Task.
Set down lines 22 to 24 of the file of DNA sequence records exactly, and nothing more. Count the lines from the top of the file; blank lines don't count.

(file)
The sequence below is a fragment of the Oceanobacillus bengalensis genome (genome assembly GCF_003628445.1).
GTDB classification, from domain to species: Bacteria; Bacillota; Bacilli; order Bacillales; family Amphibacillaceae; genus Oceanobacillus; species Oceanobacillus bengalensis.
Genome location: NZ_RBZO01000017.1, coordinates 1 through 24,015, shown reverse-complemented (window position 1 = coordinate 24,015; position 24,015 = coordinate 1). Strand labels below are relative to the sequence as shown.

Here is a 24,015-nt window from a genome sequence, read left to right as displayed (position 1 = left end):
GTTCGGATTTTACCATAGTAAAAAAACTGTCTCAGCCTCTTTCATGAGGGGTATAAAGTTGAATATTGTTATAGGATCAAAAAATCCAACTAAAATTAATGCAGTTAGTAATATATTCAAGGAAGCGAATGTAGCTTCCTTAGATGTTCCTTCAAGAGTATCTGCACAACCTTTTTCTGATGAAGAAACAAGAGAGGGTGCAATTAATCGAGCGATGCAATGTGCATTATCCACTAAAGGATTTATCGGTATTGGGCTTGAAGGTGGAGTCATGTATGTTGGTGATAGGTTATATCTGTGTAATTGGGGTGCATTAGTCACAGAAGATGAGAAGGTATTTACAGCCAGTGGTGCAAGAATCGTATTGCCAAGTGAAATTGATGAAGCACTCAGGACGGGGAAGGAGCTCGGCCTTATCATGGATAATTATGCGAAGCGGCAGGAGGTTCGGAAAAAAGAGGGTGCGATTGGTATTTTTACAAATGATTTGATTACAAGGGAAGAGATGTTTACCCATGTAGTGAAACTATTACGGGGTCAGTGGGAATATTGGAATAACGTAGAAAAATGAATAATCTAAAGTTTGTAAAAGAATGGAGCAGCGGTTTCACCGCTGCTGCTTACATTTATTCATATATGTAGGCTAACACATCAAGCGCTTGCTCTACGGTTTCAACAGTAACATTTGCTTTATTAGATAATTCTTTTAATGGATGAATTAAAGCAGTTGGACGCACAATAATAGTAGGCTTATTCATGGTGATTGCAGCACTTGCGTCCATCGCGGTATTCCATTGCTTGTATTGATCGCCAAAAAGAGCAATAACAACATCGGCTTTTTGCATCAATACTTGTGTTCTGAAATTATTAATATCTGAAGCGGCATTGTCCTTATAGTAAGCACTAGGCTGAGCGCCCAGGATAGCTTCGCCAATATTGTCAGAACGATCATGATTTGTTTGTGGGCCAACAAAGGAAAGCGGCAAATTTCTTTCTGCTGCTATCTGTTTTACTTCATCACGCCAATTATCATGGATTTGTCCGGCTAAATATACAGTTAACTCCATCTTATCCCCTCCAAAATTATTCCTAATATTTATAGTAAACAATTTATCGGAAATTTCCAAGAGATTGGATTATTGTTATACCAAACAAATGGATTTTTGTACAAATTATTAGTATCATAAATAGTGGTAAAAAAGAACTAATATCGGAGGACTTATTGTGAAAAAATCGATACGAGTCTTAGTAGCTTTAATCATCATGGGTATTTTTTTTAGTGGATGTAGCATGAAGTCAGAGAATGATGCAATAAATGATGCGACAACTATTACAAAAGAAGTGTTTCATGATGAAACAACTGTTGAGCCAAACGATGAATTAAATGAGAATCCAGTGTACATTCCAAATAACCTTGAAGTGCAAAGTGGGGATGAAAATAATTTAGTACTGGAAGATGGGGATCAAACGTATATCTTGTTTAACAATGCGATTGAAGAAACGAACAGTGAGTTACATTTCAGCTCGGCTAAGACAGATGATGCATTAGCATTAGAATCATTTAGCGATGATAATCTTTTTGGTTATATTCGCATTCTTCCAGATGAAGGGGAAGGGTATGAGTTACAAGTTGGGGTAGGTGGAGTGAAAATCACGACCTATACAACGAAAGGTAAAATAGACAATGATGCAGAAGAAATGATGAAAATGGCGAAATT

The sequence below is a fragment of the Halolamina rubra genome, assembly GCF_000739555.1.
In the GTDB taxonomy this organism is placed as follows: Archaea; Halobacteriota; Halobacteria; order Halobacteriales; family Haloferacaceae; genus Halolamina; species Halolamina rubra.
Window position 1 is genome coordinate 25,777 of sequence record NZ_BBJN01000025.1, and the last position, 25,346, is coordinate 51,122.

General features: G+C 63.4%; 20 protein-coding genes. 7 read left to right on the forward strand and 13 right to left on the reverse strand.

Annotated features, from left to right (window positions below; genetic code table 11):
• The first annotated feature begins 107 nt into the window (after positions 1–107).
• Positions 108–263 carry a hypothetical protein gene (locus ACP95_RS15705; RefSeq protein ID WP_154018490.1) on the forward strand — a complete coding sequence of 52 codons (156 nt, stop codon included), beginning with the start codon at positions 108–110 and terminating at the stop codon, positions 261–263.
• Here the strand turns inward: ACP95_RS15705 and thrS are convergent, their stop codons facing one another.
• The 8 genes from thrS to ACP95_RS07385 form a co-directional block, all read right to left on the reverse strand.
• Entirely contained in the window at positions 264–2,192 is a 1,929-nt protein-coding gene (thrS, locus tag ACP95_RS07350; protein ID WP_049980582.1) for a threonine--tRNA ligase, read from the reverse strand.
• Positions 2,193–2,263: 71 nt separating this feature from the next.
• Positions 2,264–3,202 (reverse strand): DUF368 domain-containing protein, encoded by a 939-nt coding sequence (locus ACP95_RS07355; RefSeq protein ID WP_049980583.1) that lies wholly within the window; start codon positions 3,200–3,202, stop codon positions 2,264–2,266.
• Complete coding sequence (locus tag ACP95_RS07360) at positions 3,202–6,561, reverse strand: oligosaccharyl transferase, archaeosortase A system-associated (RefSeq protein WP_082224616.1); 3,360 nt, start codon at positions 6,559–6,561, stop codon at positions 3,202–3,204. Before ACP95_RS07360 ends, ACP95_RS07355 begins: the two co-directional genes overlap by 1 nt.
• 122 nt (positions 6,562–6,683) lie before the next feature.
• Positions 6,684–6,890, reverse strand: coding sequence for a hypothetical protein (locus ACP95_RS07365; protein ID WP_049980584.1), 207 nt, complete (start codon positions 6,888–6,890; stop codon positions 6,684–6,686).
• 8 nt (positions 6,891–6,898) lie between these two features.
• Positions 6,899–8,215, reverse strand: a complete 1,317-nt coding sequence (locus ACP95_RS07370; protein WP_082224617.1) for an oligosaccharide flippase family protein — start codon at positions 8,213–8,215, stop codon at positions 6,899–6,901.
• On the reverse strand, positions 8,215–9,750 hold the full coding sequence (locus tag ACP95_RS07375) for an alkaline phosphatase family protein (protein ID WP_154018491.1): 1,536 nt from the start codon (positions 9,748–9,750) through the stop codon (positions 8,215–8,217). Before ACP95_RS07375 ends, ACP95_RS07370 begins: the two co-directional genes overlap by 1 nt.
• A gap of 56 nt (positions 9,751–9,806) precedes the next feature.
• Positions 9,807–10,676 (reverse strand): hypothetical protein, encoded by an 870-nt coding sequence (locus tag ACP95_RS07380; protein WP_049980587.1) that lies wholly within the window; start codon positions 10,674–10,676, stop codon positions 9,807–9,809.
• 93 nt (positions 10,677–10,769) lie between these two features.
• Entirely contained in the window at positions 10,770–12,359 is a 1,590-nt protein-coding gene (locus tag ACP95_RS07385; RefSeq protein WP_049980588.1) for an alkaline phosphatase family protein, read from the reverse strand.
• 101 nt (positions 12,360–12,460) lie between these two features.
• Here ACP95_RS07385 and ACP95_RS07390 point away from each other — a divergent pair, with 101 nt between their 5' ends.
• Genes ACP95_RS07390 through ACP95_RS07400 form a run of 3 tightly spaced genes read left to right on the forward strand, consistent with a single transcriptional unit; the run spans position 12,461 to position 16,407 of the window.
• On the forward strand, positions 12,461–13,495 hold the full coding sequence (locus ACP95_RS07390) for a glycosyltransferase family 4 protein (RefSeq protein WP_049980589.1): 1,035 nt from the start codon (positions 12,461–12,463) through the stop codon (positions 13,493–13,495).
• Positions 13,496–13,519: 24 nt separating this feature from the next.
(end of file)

• Positions 6,899–8,215, reverse strand: a complete 1,317-nt coding sequence (locus ACP95_RS07370; protein WP_082224617.1) for an oligosaccharide flippase family protein — start codon at positions 8,213–8,215, stop codon at positions 6,899–6,901.
• On the reverse strand, positions 8,215–9,750 hold the full coding sequence (locus tag ACP95_RS07375) for an alkaline phosphatase family protein (protein ID WP_154018491.1): 1,536 nt from the start codon (positions 9,748–9,750) through the stop codon (positions 8,215–8,217). Before ACP95_RS07375 ends, ACP95_RS07370 begins: the two co-directional genes overlap by 1 nt.
• A gap of 56 nt (positions 9,751–9,806) precedes the next feature.